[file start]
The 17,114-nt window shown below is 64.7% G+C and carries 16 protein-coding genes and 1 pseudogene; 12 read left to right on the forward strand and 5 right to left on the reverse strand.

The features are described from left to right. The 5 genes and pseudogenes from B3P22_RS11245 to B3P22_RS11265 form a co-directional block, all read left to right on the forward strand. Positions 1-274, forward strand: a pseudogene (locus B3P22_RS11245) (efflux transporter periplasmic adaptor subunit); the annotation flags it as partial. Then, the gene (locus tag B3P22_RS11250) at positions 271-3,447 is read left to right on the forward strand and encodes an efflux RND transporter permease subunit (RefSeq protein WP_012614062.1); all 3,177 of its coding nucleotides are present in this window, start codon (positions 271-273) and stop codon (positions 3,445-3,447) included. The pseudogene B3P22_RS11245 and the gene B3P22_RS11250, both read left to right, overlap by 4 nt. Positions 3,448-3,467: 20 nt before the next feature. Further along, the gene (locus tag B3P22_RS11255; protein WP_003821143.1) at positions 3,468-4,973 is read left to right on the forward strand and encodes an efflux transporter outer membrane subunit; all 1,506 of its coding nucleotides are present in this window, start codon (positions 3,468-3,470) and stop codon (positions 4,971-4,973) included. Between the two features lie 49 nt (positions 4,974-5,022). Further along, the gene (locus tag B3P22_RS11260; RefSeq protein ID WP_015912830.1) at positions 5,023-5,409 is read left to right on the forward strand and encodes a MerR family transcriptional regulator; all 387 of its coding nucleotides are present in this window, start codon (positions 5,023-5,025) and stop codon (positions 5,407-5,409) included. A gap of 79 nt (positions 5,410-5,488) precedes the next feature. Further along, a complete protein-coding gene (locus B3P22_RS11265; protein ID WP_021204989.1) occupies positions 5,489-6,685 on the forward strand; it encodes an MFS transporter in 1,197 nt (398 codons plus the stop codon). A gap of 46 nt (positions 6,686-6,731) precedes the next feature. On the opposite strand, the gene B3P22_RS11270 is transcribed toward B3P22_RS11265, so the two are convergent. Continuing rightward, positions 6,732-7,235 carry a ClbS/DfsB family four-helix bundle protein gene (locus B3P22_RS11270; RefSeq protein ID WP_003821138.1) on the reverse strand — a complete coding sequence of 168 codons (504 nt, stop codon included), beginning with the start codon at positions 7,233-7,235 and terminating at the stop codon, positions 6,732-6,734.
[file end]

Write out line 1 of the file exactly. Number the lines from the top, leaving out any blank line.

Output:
The 17,114-nt window shown below is 64.7% G+C and carries 16 protein-coding genes and 1 pseudogene; 12 read left to right on the forward strand and 5 right to left on the reverse strand.